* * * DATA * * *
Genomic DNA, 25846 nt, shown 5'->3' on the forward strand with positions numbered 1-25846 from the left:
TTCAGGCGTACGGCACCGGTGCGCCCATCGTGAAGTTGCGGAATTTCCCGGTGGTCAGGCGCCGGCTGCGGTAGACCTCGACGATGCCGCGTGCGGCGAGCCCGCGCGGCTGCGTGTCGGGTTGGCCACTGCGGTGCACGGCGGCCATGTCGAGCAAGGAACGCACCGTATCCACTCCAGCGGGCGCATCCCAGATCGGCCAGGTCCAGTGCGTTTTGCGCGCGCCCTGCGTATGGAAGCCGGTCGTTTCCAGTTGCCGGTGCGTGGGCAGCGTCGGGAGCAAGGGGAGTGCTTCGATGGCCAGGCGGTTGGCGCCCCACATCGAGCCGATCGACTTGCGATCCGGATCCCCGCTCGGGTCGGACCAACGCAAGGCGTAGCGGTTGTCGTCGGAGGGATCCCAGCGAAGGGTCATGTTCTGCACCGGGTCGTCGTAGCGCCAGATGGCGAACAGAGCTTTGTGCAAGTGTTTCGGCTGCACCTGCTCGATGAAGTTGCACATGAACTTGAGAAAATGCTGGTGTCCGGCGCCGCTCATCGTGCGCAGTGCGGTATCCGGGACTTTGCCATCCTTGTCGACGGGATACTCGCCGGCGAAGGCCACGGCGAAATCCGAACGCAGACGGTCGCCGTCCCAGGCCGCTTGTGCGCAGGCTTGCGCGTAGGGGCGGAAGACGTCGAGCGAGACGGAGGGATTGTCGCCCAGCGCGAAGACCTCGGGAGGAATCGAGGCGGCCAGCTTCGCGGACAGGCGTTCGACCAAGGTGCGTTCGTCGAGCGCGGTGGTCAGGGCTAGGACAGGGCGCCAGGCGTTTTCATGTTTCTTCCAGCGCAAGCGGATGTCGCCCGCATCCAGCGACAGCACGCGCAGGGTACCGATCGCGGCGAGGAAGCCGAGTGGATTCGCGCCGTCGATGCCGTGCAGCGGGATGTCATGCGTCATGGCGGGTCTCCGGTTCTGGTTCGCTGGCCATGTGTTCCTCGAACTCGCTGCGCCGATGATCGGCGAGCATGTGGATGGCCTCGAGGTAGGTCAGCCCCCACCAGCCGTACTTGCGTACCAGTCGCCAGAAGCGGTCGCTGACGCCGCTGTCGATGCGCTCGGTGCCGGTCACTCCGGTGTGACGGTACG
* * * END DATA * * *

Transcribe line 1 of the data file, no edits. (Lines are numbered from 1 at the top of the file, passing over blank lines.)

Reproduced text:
Genomic DNA, 25846 nt, shown 5'->3' on the forward strand with positions numbered 1-25846 from the left: